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Within His Gates: Oscar Micheaux and the Rise of African-American Cinema - Library Evening Upstairs

  • Dates: Feb 9, 2017
  • Times: 07:00 pm to 08:00 pm
  • Phone: 270-442-2510
  • Admission: Free
  • Location:
    555 Washington St.
    Paducah, KY 42001
Overview 

Overview

The Fall 2016 release of The Birth of a Nation, Nate Parker's film about Nat Turner's 1831 slave revolt in Virginia, rekindled the debate over the historical significance of The Birth of a Nation (1915) almost exactly 100 years after the release of D.W. Griffith's film. Metz will explore the first volley in the African-American assault on Griffith's film, led by novelist turned filmmaker, Oscar Micheaux. Oscar Micheaux was born in or near Metropolis, Illinois, on January 2, 1884. He moved to Chicago at age 17 and worked as a porter before moving to South Dakota to farm and write. Micheaux's experiences served as the subject matter for his novel The Homesteader. In 1919, he produced a big screen version of the novel, which was the first full-length feature produced by an African American filmmaker. A sometimes controversial trailblazer, Micheaux continued to make films for the next three decades until his death on March 25, 1951, in Charlotte, North Carolina. "As a young man, Oscar Micheaux successfully bridged many worlds: black and white, urban and rural, upper and lower class, remote, cold northern prairie environment and warm, populous southern society. In bridging these worlds, often as a participant and always as an observer, Micheaux gained an understanding and developed a viewpoint that significantly influenced his personal philosophy and became a part of his books and films." - Betti Carol Van Epps-Taylor, Oscar Micheaux: Dakota Homesteader Walter Metz is a Professor in the Department of Cinema and Photography at Southern Illinois University, where he teaches film, television and literary history, theory, and criticism. He has a Master's degree in Communication Studies from the University of Iowa and a Ph.D. in Radio-Television-Film from the University of Texas at Austin. He is the author of three books: Engaging Film Criticism: Film History and Contemporary American Cinema (2004), Bewitched (2007) and Gilligan's Island (2012). Currently, he is drafting a book manuscript entitled Molecular Cinema, a new theoretical exploration of materialism in cinema as a way of re-thinking the relationship between science and film.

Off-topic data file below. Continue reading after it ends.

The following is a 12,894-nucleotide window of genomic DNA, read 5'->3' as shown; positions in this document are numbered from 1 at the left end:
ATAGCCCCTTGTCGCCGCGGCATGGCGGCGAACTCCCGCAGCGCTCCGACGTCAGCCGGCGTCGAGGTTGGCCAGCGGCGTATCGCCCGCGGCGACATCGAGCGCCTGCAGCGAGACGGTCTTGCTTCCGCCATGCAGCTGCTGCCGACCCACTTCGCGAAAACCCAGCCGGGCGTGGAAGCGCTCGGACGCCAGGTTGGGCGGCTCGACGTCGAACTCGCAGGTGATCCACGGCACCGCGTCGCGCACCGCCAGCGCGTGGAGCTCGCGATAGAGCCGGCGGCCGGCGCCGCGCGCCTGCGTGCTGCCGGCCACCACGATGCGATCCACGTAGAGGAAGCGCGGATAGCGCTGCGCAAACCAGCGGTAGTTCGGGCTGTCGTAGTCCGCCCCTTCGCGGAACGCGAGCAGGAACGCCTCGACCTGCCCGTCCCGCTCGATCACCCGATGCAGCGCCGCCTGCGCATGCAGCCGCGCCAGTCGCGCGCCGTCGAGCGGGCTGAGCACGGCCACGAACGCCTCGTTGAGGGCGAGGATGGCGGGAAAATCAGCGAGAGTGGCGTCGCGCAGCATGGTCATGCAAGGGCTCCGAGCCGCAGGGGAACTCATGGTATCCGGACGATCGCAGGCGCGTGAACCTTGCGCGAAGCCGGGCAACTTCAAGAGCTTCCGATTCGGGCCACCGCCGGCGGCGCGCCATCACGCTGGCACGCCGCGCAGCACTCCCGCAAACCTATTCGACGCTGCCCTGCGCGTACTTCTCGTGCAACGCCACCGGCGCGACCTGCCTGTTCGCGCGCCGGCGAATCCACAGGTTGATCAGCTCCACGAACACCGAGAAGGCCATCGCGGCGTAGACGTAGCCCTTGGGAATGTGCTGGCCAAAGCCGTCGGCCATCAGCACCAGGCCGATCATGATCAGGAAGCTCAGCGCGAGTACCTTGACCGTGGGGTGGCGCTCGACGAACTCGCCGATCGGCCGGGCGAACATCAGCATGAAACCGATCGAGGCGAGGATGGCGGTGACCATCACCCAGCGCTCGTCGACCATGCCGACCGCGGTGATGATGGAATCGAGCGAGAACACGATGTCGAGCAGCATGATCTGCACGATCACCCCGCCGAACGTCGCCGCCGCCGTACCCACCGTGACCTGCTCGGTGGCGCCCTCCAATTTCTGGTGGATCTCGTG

Within His Gates: Oscar Micheaux and the Rise of African-American Cinema - Library Evening Upstairs